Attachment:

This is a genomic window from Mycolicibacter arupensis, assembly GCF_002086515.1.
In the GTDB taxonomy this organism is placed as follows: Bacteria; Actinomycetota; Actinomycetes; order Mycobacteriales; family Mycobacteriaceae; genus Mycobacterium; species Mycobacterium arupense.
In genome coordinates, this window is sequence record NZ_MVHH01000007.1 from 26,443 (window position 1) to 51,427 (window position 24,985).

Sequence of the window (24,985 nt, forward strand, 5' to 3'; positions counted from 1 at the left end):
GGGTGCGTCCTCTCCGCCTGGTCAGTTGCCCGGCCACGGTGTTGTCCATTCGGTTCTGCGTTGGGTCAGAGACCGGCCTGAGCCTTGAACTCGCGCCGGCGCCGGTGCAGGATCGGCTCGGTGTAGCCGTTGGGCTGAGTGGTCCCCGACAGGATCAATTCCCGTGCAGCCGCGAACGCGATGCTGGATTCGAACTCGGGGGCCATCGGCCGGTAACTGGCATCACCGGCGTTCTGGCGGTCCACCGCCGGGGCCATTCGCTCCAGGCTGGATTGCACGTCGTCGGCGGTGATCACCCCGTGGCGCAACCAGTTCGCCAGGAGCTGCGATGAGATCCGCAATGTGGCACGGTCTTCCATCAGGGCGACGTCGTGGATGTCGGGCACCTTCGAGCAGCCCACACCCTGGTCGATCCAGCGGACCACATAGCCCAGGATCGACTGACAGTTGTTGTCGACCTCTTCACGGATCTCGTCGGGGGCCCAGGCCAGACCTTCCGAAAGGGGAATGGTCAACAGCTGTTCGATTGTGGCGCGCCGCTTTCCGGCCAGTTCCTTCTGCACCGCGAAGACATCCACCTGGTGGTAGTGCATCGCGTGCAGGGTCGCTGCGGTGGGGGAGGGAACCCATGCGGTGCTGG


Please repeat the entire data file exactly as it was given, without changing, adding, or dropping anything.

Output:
This is a genomic window from Mycolicibacter arupensis, assembly GCF_002086515.1.
In the GTDB taxonomy this organism is placed as follows: Bacteria; Actinomycetota; Actinomycetes; order Mycobacteriales; family Mycobacteriaceae; genus Mycobacterium; species Mycobacterium arupense.
In genome coordinates, this window is sequence record NZ_MVHH01000007.1 from 26,443 (window position 1) to 51,427 (window position 24,985).

Sequence of the window (24,985 nt, forward strand, 5' to 3'; positions counted from 1 at the left end):
GGGTGCGTCCTCTCCGCCTGGTCAGTTGCCCGGCCACGGTGTTGTCCATTCGGTTCTGCGTTGGGTCAGAGACCGGCCTGAGCCTTGAACTCGCGCCGGCGCCGGTGCAGGATCGGCTCGGTGTAGCCGTTGGGCTGAGTGGTCCCCGACAGGATCAATTCCCGTGCAGCCGCGAACGCGATGCTGGATTCGAACTCGGGGGCCATCGGCCGGTAACTGGCATCACCGGCGTTCTGGCGGTCCACCGCCGGGGCCATTCGCTCCAGGCTGGATTGCACGTCGTCGGCGGTGATCACCCCGTGGCGCAACCAGTTCGCCAGGAGCTGCGATGAGATCCGCAATGTGGCACGGTCTTCCATCAGGGCGACGTCGTGGATGTCGGGCACCTTCGAGCAGCCCACACCCTGGTCGATCCAGCGGACCACATAGCCCAGGATCGACTGACAGTTGTTGTCGACCTCTTCACGGATCTCGTCGGGGGCCCAGGCCAGACCTTCCGAAAGGGGAATGGTCAACAGCTGTTCGATTGTGGCGCGCCGCTTTCCGGCCAGTTCCTTCTGCACCGCGAAGACATCCACCTGGTGGTAGTGCATCGCGTGCAGGGTCGCTGCGGTGGGGGAGGGAACCCATGCGGTGCTGG